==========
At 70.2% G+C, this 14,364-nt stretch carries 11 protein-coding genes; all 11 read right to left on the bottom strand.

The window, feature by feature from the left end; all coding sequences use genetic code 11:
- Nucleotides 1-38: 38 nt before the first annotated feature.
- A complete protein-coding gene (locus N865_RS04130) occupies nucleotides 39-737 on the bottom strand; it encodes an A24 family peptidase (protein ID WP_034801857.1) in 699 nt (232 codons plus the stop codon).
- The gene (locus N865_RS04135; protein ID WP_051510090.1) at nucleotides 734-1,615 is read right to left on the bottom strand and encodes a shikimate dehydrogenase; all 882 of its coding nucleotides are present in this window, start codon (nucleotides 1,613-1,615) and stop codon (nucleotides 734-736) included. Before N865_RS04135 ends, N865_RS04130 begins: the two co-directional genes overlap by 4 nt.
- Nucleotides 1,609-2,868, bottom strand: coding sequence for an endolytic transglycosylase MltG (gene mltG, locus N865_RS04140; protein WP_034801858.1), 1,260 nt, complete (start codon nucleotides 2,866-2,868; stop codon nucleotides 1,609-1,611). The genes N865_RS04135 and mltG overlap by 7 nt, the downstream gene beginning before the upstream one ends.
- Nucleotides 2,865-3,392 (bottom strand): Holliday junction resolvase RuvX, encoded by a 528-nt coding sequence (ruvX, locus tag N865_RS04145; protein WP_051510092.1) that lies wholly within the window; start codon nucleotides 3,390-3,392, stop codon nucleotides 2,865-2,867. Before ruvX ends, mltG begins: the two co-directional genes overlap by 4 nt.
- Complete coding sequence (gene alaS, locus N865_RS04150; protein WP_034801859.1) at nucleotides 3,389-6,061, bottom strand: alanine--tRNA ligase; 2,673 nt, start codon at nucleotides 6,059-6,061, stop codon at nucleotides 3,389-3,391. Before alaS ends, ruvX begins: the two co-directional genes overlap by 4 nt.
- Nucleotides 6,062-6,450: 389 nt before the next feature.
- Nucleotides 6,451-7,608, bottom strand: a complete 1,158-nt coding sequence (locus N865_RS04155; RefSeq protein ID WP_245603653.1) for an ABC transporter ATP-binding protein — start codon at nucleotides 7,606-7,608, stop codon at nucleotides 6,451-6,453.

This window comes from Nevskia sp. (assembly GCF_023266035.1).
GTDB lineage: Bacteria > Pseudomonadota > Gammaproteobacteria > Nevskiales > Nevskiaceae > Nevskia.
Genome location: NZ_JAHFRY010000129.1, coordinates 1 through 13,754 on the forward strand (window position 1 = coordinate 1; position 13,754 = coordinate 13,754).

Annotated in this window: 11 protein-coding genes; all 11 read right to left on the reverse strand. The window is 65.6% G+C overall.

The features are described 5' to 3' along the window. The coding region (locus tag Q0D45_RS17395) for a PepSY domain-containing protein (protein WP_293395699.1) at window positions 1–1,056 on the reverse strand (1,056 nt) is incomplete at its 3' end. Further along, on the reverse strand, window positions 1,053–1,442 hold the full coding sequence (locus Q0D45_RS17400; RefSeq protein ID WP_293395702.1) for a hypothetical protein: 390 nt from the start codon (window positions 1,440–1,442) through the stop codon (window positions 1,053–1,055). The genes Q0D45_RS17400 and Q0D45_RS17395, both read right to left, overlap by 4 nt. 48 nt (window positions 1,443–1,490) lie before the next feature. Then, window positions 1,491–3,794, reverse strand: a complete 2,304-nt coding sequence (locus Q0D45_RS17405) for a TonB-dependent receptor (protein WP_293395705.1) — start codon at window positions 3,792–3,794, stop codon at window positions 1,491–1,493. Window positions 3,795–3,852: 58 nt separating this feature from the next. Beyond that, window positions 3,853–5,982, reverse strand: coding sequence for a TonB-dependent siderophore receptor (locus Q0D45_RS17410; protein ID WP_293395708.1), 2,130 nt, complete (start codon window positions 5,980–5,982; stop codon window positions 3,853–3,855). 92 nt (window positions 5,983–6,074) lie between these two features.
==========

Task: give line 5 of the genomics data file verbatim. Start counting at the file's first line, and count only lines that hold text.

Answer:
- The gene (locus N865_RS04135; protein ID WP_051510090.1) at nucleotides 734-1,615 is read right to left on the bottom strand and encodes a shikimate dehydrogenase; all 882 of its coding nucleotides are present in this window, start codon (nucleotides 1,613-1,615) and stop codon (nucleotides 734-736) included. Before N865_RS04135 ends, N865_RS04130 begins: the two co-directional genes overlap by 4 nt.